Methods are described for discovering whether a mixture of two poisons is as toxic as predicted on the hypothesis of independent joint action. These include X2tests and a procedure for finding the maximum likelihood estimate of the coefficient of correlation in resistance to the poisons. The methods are illustrated using data from insecticidal tests.
In the insecticidal tests, flour beetles, Tribolium castaneum Herbst, were sprayed with, or exposed to films of, different insecticides in solution in Shell oil P 31. The insecticides were pyrethrins, D.D.T., and B.H.C., singly and in pairs. The statistical analysis of the results showed that pyrethrins and D.D.T. could have acted independently both as films and as direct sprays; D.D.T. and B.H.C. could have acted independently as films but not as direct sprays; and B.H.C. and pyrethrins could not have acted independently either as films or as direct sprays.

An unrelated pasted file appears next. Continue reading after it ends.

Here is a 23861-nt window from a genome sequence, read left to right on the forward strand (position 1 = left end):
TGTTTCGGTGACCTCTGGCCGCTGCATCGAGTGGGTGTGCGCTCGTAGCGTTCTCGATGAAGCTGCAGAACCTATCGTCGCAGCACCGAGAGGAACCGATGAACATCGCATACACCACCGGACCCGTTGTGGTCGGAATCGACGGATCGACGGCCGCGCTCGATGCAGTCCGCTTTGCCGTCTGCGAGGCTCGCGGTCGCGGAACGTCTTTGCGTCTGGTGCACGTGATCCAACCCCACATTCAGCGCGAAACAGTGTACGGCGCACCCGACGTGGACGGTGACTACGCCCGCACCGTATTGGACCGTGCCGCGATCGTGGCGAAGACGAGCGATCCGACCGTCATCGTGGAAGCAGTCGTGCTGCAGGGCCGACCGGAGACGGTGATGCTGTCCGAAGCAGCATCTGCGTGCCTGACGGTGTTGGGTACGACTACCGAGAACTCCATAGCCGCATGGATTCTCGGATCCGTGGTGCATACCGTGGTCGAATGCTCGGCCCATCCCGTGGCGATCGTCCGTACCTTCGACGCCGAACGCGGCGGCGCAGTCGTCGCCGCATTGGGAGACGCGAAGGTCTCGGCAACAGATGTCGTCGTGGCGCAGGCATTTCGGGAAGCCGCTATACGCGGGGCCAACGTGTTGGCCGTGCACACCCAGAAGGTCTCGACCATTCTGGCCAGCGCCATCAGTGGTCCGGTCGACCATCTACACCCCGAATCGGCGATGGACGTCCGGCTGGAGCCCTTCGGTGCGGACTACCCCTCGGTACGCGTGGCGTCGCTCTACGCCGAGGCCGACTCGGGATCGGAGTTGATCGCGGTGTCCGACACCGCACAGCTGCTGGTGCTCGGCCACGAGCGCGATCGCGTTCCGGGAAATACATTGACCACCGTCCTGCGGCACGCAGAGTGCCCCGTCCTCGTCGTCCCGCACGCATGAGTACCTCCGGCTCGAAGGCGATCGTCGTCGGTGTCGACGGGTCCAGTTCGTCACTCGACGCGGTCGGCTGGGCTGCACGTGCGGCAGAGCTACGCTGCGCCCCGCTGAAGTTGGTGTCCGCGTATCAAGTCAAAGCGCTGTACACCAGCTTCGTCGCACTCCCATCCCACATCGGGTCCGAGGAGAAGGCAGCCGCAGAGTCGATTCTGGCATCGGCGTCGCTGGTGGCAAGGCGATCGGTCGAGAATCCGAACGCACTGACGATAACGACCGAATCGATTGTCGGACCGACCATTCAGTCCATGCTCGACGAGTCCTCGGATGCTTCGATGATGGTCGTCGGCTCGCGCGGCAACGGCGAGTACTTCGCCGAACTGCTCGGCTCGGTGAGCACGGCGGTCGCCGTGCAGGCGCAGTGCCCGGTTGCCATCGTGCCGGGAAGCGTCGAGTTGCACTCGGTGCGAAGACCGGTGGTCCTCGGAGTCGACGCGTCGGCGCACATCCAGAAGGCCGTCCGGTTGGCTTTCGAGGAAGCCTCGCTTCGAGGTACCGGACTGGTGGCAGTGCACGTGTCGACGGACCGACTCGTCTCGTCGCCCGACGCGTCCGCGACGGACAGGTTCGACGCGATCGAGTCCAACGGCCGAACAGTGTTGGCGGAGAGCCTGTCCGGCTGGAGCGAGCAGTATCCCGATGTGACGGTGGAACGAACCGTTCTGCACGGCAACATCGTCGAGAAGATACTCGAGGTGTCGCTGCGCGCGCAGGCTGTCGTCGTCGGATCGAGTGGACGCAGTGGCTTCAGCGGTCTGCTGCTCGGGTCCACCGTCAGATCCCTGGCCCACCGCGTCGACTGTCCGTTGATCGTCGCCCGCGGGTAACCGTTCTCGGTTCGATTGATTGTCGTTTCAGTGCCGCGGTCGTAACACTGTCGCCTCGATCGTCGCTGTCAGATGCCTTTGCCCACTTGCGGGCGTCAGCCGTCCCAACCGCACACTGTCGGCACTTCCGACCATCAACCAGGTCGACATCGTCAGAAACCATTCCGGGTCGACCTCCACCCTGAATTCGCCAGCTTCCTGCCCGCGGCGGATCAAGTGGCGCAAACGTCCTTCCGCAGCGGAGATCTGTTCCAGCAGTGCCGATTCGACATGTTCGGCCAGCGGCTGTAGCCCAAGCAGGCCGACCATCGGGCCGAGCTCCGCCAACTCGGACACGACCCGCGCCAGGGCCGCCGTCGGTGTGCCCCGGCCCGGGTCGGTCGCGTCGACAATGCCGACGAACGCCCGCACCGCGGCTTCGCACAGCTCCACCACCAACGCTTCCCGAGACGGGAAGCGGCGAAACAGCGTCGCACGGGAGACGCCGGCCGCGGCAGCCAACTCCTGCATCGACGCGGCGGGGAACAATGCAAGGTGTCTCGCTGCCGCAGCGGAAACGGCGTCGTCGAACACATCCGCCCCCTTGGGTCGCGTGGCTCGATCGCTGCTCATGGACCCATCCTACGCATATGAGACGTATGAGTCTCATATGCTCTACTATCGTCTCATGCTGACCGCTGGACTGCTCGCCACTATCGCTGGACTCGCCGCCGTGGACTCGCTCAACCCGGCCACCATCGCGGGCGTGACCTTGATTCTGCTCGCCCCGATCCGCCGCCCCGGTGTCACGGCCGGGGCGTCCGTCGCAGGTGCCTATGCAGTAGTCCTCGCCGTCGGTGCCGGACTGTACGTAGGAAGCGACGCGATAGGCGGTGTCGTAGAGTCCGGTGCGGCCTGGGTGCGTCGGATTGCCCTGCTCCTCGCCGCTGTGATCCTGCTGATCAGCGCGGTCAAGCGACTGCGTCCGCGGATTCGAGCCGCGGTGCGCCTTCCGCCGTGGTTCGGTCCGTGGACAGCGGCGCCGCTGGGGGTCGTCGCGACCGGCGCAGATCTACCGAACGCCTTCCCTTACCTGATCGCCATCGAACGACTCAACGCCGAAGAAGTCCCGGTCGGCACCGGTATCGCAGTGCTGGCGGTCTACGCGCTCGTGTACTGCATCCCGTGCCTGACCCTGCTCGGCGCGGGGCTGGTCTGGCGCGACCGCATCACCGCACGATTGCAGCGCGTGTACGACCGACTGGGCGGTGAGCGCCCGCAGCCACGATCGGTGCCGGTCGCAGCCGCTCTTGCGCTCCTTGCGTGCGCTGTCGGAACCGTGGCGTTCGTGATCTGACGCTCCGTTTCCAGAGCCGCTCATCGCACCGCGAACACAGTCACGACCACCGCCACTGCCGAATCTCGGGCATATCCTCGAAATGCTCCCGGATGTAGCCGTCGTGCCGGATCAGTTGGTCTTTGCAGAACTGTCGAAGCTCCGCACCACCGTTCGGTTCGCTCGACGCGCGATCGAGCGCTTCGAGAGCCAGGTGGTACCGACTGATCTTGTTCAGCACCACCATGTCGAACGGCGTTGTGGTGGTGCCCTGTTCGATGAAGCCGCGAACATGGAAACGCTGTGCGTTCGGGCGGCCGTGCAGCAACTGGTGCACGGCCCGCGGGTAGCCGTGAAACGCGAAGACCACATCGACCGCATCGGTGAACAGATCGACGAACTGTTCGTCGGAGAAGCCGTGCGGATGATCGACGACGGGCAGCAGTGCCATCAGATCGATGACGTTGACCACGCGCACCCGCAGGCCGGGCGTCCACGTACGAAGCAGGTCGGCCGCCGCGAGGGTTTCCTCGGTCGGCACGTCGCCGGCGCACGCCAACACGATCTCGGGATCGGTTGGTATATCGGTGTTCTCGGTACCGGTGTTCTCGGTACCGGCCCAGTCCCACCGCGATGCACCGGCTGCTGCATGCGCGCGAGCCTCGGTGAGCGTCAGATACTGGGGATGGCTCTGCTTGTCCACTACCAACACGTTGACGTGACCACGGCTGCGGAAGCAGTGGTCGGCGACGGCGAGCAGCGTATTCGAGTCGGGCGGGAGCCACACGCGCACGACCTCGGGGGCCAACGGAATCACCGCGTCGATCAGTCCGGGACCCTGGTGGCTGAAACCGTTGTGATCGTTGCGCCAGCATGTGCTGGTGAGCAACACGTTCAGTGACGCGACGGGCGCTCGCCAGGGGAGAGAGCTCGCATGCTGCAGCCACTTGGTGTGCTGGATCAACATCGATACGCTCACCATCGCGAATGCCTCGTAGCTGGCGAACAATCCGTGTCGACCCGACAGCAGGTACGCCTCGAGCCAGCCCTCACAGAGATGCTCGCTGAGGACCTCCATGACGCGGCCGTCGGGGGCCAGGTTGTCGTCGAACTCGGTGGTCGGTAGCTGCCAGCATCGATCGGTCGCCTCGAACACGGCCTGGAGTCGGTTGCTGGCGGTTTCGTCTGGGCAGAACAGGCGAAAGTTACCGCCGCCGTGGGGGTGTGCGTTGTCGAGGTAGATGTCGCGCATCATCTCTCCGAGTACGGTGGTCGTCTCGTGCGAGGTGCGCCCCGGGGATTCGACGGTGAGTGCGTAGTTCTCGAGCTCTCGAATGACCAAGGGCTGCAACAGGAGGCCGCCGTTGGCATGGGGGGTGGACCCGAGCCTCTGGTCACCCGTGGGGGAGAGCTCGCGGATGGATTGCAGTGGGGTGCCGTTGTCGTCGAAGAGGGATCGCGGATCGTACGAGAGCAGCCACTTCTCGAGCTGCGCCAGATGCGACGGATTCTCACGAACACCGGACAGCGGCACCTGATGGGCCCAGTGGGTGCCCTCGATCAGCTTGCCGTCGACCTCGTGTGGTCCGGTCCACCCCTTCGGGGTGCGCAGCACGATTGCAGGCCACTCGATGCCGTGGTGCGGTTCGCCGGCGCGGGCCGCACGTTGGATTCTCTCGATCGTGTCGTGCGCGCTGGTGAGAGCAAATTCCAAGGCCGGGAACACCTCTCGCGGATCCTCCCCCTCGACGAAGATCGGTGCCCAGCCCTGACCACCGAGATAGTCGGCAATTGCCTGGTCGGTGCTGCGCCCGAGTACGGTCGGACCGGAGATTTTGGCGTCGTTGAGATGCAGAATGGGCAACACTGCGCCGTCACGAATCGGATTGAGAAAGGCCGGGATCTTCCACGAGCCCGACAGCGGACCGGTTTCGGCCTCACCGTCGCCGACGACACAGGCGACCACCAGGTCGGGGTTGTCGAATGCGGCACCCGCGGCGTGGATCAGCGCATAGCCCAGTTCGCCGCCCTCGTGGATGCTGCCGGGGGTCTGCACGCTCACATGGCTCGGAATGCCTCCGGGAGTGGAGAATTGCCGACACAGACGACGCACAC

These findings are discussed, and it is concluded that independent action should be regarded as a special case of a more general type of joint action for which the term dissimilar is proposed. A general method of approach is suggested for the conception and development of hypotheses of the joint action of poisons.